“Our research highlights the need for the development of clear and simple consumer advice that describes the multiple impacts of fish consumption,” said Korrick. “Despite caveats, fish is generally a healthy food; the challenge is providing advice that is both comprehensive and accessible so consumers don’t give up eating fish out of frustration.”

Additionally, researchers also emphasize the need for policy and fishery management interventions to ensure long term availability of fish as an important source of human nutrition.


This study was funded by a Dartmouth College Superfund Research Program Grant, a Dartmouth Formative Children’s Center Grant, the National Institutes of Health (R01 ES 016314), the Harvard Clinical Nutrition Research Center, the Gelfond Fund for Mercury Research & Outreach, the Consortium for Interdisciplinary Environmental Research, SUNY Stony Brook, the Harvard Pilgrim Health Care Institute, the Swiss National Science Foundation, the National Institute of Environmental Health Sciences and the United States Environmental Protection Agency.

This study is a companion to a study led by Dartmouth researcher Margaret Karagas, Ph.D. which examines the current scientific evidence for effects of low-level exposures to methylmercury on neurological and other human health outcomes and also appears in the June 1 issue of Environmental Health Perspectives. Both papers resulted from the Coastal and Marine Mercury Ecosystem Research Collaborative.

PhysOrg: The Environment And Pharmaceuticals And Personal Care Products: What Are The Big Questiosn?
June 5, 2012, 10:02 am
Filed under: News

May 30, 2012

Researchers at the University of York headed a major international review aimed at enhancing efforts to better understand the impacts of chemicals used in pharmaceuticals or in personal care products, such as cosmetics, soaps, perfumes, deodorants and toothpastes (PPCPs), on the natural environment.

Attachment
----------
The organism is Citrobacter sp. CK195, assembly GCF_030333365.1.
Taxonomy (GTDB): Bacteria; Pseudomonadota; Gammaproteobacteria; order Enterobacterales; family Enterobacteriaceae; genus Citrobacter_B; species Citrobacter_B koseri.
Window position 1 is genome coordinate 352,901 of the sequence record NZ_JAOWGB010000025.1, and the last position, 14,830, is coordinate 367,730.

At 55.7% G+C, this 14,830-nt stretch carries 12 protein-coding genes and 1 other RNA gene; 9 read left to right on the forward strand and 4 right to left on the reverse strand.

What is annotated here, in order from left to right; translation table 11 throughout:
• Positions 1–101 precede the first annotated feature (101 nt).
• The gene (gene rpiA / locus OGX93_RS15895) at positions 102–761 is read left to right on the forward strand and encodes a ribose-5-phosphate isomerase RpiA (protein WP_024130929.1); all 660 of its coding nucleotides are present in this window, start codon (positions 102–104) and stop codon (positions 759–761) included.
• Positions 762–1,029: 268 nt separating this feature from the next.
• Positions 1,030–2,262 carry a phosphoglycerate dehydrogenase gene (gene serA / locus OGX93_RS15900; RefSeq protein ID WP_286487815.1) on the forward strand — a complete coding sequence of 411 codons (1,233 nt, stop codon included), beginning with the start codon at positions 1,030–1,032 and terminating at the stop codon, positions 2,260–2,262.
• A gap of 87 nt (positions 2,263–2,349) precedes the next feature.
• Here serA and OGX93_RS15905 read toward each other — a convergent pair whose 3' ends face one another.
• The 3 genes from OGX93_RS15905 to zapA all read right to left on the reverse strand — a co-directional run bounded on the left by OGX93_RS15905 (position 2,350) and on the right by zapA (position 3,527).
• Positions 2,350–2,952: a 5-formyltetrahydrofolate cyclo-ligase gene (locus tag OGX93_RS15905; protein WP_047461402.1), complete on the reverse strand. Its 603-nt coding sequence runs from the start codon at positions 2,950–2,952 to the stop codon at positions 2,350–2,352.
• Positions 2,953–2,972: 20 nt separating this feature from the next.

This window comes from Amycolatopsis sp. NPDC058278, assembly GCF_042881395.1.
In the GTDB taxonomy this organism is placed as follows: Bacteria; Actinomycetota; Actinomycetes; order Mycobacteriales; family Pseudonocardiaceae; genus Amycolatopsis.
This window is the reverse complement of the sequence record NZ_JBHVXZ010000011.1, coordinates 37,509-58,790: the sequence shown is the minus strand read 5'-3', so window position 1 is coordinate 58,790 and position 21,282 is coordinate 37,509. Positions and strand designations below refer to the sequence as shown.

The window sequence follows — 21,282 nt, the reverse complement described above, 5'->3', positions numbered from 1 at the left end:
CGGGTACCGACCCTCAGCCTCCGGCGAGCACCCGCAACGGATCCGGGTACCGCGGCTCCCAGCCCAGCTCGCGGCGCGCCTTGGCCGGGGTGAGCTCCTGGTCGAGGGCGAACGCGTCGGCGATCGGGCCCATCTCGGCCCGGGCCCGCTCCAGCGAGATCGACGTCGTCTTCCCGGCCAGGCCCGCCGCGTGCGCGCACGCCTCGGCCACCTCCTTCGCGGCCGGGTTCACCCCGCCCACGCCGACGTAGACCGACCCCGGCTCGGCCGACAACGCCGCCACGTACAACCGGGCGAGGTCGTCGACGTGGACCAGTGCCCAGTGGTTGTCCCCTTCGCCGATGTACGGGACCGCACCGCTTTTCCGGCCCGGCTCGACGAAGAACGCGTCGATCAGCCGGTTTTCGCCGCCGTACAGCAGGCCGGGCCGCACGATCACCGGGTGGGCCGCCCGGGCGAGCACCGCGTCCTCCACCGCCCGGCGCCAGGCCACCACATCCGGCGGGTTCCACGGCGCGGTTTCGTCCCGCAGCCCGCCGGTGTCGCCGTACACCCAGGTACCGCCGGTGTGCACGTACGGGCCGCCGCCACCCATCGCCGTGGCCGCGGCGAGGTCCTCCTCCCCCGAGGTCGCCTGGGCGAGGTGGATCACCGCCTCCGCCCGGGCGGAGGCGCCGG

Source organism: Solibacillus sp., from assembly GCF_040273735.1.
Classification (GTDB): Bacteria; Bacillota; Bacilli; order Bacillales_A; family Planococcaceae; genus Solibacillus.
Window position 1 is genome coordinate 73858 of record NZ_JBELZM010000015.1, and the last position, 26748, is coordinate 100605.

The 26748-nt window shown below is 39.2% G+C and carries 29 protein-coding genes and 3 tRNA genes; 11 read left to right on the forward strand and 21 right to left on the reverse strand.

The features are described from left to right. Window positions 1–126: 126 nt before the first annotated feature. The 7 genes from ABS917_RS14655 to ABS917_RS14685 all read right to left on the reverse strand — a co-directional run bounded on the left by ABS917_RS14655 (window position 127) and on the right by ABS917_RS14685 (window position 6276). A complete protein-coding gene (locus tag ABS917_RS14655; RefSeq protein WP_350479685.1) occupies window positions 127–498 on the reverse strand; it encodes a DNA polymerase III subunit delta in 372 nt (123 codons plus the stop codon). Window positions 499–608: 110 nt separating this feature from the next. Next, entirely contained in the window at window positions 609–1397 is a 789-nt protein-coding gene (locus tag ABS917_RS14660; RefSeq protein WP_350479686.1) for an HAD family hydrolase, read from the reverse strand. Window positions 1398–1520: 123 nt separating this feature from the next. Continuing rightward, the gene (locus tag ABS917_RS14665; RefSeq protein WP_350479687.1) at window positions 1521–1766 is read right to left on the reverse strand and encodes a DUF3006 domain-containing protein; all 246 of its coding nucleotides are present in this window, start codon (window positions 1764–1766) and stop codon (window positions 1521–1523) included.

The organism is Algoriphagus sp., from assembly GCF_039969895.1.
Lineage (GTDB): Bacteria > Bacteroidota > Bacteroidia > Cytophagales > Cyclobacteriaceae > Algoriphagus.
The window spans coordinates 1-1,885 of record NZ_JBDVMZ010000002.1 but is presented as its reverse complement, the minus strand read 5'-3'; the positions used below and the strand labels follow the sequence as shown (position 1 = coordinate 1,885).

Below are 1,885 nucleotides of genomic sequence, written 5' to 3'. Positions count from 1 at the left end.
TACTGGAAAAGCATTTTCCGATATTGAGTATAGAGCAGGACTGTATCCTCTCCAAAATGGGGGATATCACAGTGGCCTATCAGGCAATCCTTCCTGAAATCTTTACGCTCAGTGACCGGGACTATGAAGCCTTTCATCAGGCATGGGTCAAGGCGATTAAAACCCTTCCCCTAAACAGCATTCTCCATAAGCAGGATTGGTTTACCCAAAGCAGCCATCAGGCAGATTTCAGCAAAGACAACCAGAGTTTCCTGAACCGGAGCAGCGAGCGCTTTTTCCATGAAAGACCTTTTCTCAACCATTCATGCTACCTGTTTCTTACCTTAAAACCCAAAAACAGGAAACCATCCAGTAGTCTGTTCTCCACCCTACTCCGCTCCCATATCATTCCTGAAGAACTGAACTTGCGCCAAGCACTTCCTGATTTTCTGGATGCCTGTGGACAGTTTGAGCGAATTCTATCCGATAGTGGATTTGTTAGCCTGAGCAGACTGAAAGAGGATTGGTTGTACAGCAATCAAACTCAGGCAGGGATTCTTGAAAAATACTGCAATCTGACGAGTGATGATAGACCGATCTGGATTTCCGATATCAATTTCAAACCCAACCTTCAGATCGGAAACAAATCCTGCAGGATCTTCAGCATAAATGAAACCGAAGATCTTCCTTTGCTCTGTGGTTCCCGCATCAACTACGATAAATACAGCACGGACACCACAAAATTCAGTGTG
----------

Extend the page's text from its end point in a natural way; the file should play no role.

Over the last two decades, scientists and regulators have raised concerns over the potential environmental effects and risks of the 4,000 pharmaceuticals and substantial number of personal care products that are used by society.

Following use, these substances can be released to the sewer system and can end up in rivers, aquifers and soils. Many PPCPs have been detected in the natural environment across the world. Though reported concentrations are generally low, some people are worried that, due to the biological activity of these substances, they could be adversely affecting the health of the environment and may also be getting into drinking water supplies.

The researchers in the University of York’s Environment Department, working with academic, government and industry colleagues in the USA, Canada, Germany, Sweden, Switzerland, S. Korea and Argentina identified key outstanding issues regarding the effects on human and ecological health in order that future resources will be focused on the most important areas. Their findings are published in the latest issue of Environmental Health Perspectives.

They developed a ‘Top 20’ list of questions about issues that need to be addressed to better understand and manage the risks of PPCPs in the environment. An international expert workshop reduced an initial list of 101 potential questions to a final 20 ranked by importance.   The top 20 questions fell into seven categories:

•Identification of PPCPs and situations that research should be focussed on

•Understanding how PPCPs get into the natural environment •Uptake of PPCPs from the environment into organisms

•Assessment of effects on organisms

•Assessment of risks to people and the environment

•Antibiotic resistance

•Management of risks .